The Problem of Doing.

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linuxusr
Posts: 52
Joined: Sun Jun 24, 2018 9:00 pm

The Problem of Doing.

#1 Post by linuxusr » Wed May 05, 2021 12:24 am

I have a problem. I'm sure I can't be the only one! Please let me know!

I live more in my head than out of my head. This means that I'd rather read about microscopy than look through my microscope! That's a problem!

So I strike a balance. I force myself to go "hands on." Once I go "hands on," I always learn and feel great. It's that first step that is so hard!

And you??
Nikon AlphaPhot 2 < Zeiss Primostar 3, Full Koehler

DonSchaeffer
Posts: 1360
Joined: Sun Mar 22, 2020 10:06 am
Location: Winnipeg, Manitoba, Canada

Re: The Problem of Doing.

#2 Post by DonSchaeffer » Wed May 05, 2021 1:44 am

I make a microscope video every morning with a little commentary at the beginning. It gives me a lot of practice. I love playing with the lighting and the motion of focus and stage. I think I'm more hands on. I hate reading and don't want to know what things are called.

linuxusr
Posts: 52
Joined: Sun Jun 24, 2018 9:00 pm

Re: The Problem of Doing.

#3 Post by linuxusr » Wed May 05, 2021 2:45 am

@DonShaefer

LOL! We are opposites!
Nikon AlphaPhot 2 < Zeiss Primostar 3, Full Koehler

Greg Howald
Posts: 553
Joined: Tue Oct 20, 2020 6:44 am

Re: The Problem of Doing.

#4 Post by Greg Howald » Wed May 05, 2021 2:47 am

When I got into rocks and minerals it was a half a year of learning before I even touched a microscope. How things change when you finally put the scope to work. Understanding what you are looking at is important to me but I must admit that looking at amazing things in the scope is much more enjoyable.
Greg

linuxusr
Posts: 52
Joined: Sun Jun 24, 2018 9:00 pm

Re: The Problem of Doing.

#5 Post by linuxusr » Wed May 05, 2021 2:55 am

@Greg Howard

BTW, I do have a rock and mineral collection. The minerals that are granular, such as sulphur, I was thinking that I could do a scraping and with a tweezers pick up the smallest particle I could find. Obviously, you cannot compress a solid, at least you cannot use the force necessary if it would break the coverglass. And I don't want to interfere with around 0.66 mm W.D. with the 40x which could happen if my coverslip were upraised too much.

Any clues you can give me on how to proceed?
Nikon AlphaPhot 2 < Zeiss Primostar 3, Full Koehler

ScienceMatters
Posts: 79
Joined: Wed Dec 30, 2020 1:46 am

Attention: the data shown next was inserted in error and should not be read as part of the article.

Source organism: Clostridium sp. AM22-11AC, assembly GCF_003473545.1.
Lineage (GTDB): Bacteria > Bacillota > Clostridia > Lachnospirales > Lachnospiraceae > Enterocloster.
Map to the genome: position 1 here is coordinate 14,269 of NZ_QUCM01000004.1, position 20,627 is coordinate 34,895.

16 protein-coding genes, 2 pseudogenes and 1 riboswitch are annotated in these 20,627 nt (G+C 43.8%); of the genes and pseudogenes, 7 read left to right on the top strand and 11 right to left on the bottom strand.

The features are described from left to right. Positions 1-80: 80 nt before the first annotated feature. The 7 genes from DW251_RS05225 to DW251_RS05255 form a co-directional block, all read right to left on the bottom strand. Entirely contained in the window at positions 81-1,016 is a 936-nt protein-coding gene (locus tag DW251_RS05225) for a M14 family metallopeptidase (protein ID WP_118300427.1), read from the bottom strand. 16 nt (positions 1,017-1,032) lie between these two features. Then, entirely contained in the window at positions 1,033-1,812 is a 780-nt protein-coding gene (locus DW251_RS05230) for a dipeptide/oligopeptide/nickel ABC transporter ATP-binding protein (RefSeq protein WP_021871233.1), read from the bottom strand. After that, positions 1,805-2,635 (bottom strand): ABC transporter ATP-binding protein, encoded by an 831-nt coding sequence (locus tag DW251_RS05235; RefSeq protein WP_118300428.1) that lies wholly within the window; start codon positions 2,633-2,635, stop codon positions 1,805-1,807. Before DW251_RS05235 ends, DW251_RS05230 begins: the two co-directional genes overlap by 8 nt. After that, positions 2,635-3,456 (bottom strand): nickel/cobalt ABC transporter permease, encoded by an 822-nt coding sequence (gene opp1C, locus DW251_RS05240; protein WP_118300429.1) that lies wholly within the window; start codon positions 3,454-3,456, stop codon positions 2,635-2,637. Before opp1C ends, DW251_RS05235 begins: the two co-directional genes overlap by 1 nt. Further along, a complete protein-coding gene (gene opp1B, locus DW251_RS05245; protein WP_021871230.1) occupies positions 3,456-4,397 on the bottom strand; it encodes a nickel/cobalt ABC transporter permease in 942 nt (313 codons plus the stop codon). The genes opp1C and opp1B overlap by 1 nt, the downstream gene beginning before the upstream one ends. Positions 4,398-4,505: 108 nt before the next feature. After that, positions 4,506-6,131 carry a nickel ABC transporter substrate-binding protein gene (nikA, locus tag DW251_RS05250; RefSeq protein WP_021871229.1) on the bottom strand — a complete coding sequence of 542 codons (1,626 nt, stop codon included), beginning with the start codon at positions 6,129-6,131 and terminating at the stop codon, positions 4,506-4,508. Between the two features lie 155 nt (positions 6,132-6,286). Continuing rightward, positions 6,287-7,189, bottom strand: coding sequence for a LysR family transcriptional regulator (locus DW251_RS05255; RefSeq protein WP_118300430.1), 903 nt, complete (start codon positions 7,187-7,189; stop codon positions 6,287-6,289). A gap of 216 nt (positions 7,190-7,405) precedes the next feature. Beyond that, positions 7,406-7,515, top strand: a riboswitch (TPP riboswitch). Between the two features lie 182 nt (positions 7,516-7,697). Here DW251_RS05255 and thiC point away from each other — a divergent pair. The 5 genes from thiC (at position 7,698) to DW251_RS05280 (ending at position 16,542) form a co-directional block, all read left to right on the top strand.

Re: The Problem of Doing.

#6 Post by ScienceMatters » Wed May 05, 2021 6:38 pm

Linuxusr, I can relate completely. Must constantly fight the tendency to be in my head rather than hands-on. I forget sometimes that many of life’s most satisfying moments of being in that “flow state” can only be achieved through direct physical experience! I’m always glad when I put down the books and spend an evening at the microscope.

dtsh
Posts: 310
Joined: Wed May 01, 2019 6:06 pm

Re: The Problem of Doing.

#7 Post by dtsh » Wed May 05, 2021 8:43 pm

I'm somewhere between linuxusr and DonSchaeffer, I enjoy reading and learning about a subject as it helps me really appreciate it, but there is a sense of discovery and exploration to just getting in there and seeing what can be seen.

The desire to categorize and understand is typically there though and when I see some new mystery I am often compelled to figure out what it is and learn about it.
An example for my own exploration was the accidental "discovery" of Synura. I was entirely unaware of their existence, but I stumbled across a stange spinning balls of life and was enthralled. I wasn't sure what it was, it look somewhat like a few other things I was aware of, but I was pretty sure it was something different....and it was!

My distraction is thinking about and creating "expansions" to add new capabilities to the stuff I have as I am a tinkerer at heart.

Greg Howald
Posts: 553
Joined: Tue Oct 20, 2020 6:44 am

Re: The Problem of Doing.

#8 Post by Greg Howald » Thu May 06, 2021 10:40 am

Linixusr...
I use a long working distance 50x objective with a metallurgical scope in polarized light with light from the upper light house. Light goes down through the objective and specimen is viewed using the light reflected back into the objective. Objective doesn't usually touch the glass and if it does pressure is slight.
Greg

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